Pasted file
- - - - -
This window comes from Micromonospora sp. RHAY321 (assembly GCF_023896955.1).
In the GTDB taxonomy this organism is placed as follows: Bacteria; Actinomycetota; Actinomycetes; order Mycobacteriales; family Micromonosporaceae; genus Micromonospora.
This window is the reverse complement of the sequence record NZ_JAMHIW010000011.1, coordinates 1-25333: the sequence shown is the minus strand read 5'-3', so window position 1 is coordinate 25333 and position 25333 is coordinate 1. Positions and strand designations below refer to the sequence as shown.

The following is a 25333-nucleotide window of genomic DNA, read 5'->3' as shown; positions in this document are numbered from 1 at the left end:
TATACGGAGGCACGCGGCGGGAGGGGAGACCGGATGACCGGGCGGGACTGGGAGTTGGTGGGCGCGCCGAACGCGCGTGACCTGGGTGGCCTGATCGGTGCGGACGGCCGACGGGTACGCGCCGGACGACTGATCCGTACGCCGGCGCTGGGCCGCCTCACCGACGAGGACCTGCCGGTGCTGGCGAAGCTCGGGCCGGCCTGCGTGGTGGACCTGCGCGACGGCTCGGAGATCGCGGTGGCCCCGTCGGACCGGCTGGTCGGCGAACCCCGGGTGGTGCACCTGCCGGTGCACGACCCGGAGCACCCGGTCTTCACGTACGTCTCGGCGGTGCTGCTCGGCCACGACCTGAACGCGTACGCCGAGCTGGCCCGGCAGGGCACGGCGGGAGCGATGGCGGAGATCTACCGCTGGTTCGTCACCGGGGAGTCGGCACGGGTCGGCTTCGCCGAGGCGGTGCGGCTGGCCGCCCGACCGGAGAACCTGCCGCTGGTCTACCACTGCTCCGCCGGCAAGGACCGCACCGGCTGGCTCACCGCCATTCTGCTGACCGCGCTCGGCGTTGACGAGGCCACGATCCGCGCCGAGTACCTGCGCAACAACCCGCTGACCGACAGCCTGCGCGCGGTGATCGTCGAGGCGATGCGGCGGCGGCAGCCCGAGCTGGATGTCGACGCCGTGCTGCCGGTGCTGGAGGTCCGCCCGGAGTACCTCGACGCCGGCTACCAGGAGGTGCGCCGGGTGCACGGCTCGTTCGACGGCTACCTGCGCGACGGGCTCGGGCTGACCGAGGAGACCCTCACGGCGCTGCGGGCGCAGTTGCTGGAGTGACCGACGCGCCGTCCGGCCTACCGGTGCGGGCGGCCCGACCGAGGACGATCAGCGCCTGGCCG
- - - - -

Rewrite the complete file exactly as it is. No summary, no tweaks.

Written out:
This window comes from Micromonospora sp. RHAY321 (assembly GCF_023896955.1).
In the GTDB taxonomy this organism is placed as follows: Bacteria; Actinomycetota; Actinomycetes; order Mycobacteriales; family Micromonosporaceae; genus Micromonospora.
This window is the reverse complement of the sequence record NZ_JAMHIW010000011.1, coordinates 1-25333: the sequence shown is the minus strand read 5'-3', so window position 1 is coordinate 25333 and position 25333 is coordinate 1. Positions and strand designations below refer to the sequence as shown.

The following is a 25333-nucleotide window of genomic DNA, read 5'->3' as shown; positions in this document are numbered from 1 at the left end:
TATACGGAGGCACGCGGCGGGAGGGGAGACCGGATGACCGGGCGGGACTGGGAGTTGGTGGGCGCGCCGAACGCGCGTGACCTGGGTGGCCTGATCGGTGCGGACGGCCGACGGGTACGCGCCGGACGACTGATCCGTACGCCGGCGCTGGGCCGCCTCACCGACGAGGACCTGCCGGTGCTGGCGAAGCTCGGGCCGGCCTGCGTGGTGGACCTGCGCGACGGCTCGGAGATCGCGGTGGCCCCGTCGGACCGGCTGGTCGGCGAACCCCGGGTGGTGCACCTGCCGGTGCACGACCCGGAGCACCCGGTCTTCACGTACGTCTCGGCGGTGCTGCTCGGCCACGACCTGAACGCGTACGCCGAGCTGGCCCGGCAGGGCACGGCGGGAGCGATGGCGGAGATCTACCGCTGGTTCGTCACCGGGGAGTCGGCACGGGTCGGCTTCGCCGAGGCGGTGCGGCTGGCCGCCCGACCGGAGAACCTGCCGCTGGTCTACCACTGCTCCGCCGGCAAGGACCGCACCGGCTGGCTCACCGCCATTCTGCTGACCGCGCTCGGCGTTGACGAGGCCACGATCCGCGCCGAGTACCTGCGCAACAACCCGCTGACCGACAGCCTGCGCGCGGTGATCGTCGAGGCGATGCGGCGGCGGCAGCCCGAGCTGGATGTCGACGCCGTGCTGCCGGTGCTGGAGGTCCGCCCGGAGTACCTCGACGCCGGCTACCAGGAGGTGCGCCGGGTGCACGGCTCGTTCGACGGCTACCTGCGCGACGGGCTCGGGCTGACCGAGGAGACCCTCACGGCGCTGCGGGCGCAGTTGCTGGAGTGACCGACGCGCCGTCCGGCCTACCGGTGCGGGCGGCCCGACCGAGGACGATCAGCGCCTGGCCG